3. What is the model?
Multiculturalism in Macedonia prescribed in the Ohrid Agreement is trying to be normative. It is also institutionalized. There is no other way towards prosperity than through respect and obedience to the provisions of the Constitution and the Laws regarding the Macedonian multicultural model. Today's model that is already in practice, also, resembles the theory of integrated multiculturalism. It means that the ethno-cultural and the socioeconomic aspects have to be resolved together and holistically. The cultural aspects must be linked to the economic sphere. They cannot be decoupled. It means that it is not enough to recognize some cultural group or different identities, you must support them financially in all aspects of their living. But there is a danger that more and more cultural groups will apply for such a status. And it is the case. This status provides that ethnicity pays off. If you are a member of a vibrant and politically active ethnic minority, you would have greater chances to find a proper job, to get more resources for development and to be part of a government coalition which can provide some of your major activists with many privileges.
One of the characteristics of our model is surely the presence of ethnic pragmatism and much less multicultural richness. Multiculturalism as a theory is kind of political philosophy that should find more space for different cultures. On the contrary, the ethnicity is an instrumental principle and the struggle for more for us than them and something that 'sell' exclusionary politics. The multiculturalism as a project must be strongly supported by the state and should be implemented through many policies and projects. Multiculturalism as a strategy is a state business. Not even the biggest group alone can produce it and nourish it. But multiculturalism in its essence is an integrative and inclusive practice. Elements of our multicultural model can be implanted in any of the Balkan states as examples of integrative policy towards ethnic and cultural minorities. Their implementation is also a matter of state will to do more in this direction. But the European states are egoistic and national by definition, no matter where they are from, west or east.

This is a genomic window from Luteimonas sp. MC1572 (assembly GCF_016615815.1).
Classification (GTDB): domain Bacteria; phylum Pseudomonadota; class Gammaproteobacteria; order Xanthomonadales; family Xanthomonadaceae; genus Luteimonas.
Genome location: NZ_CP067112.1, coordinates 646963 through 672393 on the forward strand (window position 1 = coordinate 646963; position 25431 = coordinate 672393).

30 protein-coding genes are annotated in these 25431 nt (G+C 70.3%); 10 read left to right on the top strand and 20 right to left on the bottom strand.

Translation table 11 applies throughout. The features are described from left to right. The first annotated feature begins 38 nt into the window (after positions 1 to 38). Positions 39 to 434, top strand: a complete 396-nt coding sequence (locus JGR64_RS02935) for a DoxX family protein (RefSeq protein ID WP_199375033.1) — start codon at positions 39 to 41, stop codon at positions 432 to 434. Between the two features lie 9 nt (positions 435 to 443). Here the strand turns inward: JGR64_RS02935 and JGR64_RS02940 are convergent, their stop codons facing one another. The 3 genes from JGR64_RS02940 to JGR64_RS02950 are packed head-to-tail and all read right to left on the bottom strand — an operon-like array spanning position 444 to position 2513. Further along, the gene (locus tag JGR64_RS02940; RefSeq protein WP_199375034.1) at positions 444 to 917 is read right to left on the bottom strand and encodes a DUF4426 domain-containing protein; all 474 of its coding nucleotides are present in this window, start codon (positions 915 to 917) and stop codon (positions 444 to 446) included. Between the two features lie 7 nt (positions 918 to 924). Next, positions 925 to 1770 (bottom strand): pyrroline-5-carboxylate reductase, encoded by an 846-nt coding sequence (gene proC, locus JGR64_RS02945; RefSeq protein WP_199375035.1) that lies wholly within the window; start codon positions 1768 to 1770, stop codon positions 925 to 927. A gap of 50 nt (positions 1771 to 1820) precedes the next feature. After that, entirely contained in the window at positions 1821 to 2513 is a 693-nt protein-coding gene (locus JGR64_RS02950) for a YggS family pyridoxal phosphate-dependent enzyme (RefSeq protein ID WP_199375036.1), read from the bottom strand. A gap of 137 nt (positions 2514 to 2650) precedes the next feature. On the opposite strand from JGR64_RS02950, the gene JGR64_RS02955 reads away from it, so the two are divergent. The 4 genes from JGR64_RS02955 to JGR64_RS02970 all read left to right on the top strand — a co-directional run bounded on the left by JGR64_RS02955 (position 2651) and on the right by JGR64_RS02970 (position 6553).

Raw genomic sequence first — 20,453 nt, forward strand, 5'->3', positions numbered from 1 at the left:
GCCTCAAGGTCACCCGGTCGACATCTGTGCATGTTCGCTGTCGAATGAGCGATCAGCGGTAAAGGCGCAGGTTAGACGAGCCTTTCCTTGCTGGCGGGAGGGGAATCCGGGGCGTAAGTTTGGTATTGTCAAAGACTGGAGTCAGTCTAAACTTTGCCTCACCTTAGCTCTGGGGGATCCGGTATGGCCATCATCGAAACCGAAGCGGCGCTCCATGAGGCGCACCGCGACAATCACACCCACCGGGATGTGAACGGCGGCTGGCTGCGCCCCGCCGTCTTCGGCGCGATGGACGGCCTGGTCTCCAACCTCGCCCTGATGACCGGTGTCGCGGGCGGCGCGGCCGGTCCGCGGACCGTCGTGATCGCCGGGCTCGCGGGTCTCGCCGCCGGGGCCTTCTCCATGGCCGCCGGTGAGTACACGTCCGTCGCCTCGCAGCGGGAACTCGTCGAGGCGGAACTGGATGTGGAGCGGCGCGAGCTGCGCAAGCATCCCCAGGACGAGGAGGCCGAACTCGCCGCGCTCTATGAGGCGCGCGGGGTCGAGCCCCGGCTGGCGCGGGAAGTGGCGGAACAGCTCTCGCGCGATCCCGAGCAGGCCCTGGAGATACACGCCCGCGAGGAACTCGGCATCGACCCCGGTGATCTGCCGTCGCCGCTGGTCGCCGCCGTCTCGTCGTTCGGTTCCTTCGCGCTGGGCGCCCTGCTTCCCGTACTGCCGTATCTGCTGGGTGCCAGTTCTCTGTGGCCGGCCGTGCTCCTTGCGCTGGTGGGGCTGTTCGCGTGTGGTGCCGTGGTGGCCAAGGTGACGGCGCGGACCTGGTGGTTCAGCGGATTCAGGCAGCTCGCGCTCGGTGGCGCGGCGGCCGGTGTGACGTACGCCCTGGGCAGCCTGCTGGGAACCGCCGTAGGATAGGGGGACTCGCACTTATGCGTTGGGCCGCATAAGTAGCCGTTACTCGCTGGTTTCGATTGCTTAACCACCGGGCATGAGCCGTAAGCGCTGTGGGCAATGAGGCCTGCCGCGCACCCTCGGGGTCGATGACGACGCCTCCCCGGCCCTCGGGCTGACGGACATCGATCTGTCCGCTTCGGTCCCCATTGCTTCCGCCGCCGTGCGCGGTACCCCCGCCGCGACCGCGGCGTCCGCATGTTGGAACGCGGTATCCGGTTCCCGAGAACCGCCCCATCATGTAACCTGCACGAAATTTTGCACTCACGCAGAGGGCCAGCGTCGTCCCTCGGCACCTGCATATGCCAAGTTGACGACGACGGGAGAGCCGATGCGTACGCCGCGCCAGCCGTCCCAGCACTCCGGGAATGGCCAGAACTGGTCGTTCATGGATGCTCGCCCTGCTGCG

Another characteristic of our model is the policy of 'final internal separation'. This is the way of creation of ethnic spaces and parallel life--ethnic municipalities, exclusive languages of education, etc. Multiculturalism as a model requires public sphere and equal participation of different cultural groups. The groups should freely use their cultural arsenal especially language and other cultural markers. In the public sphere there should be communication strategy that shows to members of different cultures how much they are respected and appreciated in the society. The closest to this is the statement that multiculturalism is richness for the state. Civil sector can make up some of the gaps but cannot substitute the whole public sphere. Even for the economy it is sometimes difficult to overcome cultural barriers but somehow there are good examples of it. Cross-cultural projects should be encouraged and implemented. In Macedonia there are not enough activities in this direction. Anyway, the model of Switzerland and Belgium are regional multicultural models (more in multinational sense) where everything is separated and everybody lives happily in 'their' cultural spaces--cantons, municipalities, cities, schools, etc. What is the goal of the Macedonian model, the integrative or the exclusive one? This is the missing point by the international community when they intervene in our political and cultural management. Now, it seems that we are approaching the Belgium model (Macedonians would prefer the Canadian one), that is probably direct outcome of the Ohrid Agreement. We cannot value which model is better. But, the first paradigm it opens toward multiculturalism and the second one it is closing it down.